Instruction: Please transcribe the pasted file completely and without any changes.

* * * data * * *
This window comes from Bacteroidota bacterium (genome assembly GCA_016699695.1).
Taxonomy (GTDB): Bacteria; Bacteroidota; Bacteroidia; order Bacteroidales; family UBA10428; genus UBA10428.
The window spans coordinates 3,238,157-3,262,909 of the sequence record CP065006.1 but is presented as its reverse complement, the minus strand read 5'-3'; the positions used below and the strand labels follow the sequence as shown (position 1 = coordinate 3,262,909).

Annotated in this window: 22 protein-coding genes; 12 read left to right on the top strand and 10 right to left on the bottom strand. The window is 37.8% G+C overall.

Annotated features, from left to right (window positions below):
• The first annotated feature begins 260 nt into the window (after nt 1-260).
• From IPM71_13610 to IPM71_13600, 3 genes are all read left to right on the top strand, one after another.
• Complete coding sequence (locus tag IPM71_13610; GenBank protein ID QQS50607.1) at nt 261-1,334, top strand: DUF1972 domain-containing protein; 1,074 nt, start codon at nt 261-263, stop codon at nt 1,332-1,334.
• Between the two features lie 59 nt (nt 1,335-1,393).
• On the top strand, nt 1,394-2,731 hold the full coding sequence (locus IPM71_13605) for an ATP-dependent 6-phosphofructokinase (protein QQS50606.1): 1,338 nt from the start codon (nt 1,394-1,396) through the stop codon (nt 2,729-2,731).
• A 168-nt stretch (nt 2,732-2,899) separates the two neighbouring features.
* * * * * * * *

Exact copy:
This window comes from Bacteroidota bacterium (genome assembly GCA_016699695.1).
Taxonomy (GTDB): Bacteria; Bacteroidota; Bacteroidia; order Bacteroidales; family UBA10428; genus UBA10428.
The window spans coordinates 3,238,157-3,262,909 of the sequence record CP065006.1 but is presented as its reverse complement, the minus strand read 5'-3'; the positions used below and the strand labels follow the sequence as shown (position 1 = coordinate 3,262,909).

Annotated in this window: 22 protein-coding genes; 12 read left to right on the top strand and 10 right to left on the bottom strand. The window is 37.8% G+C overall.

Annotated features, from left to right (window positions below):
• The first annotated feature begins 260 nt into the window (after nt 1-260).
• From IPM71_13610 to IPM71_13600, 3 genes are all read left to right on the top strand, one after another.
• Complete coding sequence (locus tag IPM71_13610; GenBank protein ID QQS50607.1) at nt 261-1,334, top strand: DUF1972 domain-containing protein; 1,074 nt, start codon at nt 261-263, stop codon at nt 1,332-1,334.
• Between the two features lie 59 nt (nt 1,335-1,393).
• On the top strand, nt 1,394-2,731 hold the full coding sequence (locus IPM71_13605) for an ATP-dependent 6-phosphofructokinase (protein QQS50606.1): 1,338 nt from the start codon (nt 1,394-1,396) through the stop codon (nt 2,729-2,731).
• A 168-nt stretch (nt 2,732-2,899) separates the two neighbouring features.